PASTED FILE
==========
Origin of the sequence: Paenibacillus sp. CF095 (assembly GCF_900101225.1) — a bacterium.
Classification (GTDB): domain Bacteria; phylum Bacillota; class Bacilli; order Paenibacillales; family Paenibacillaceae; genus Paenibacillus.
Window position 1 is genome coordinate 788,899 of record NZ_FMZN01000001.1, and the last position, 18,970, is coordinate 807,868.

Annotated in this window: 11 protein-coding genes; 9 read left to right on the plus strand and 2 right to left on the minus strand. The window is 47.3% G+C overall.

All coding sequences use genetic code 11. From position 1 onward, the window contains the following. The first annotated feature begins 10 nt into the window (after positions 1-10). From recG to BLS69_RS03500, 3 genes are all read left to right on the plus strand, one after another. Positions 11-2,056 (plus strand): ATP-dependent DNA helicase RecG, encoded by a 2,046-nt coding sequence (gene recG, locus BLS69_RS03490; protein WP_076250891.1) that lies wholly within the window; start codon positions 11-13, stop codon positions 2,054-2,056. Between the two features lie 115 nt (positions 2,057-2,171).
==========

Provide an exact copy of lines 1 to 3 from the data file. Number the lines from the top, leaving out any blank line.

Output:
Origin of the sequence: Paenibacillus sp. CF095 (assembly GCF_900101225.1) — a bacterium.
Classification (GTDB): domain Bacteria; phylum Bacillota; class Bacilli; order Paenibacillales; family Paenibacillaceae; genus Paenibacillus.
Window position 1 is genome coordinate 788,899 of record NZ_FMZN01000001.1, and the last position, 18,970, is coordinate 807,868.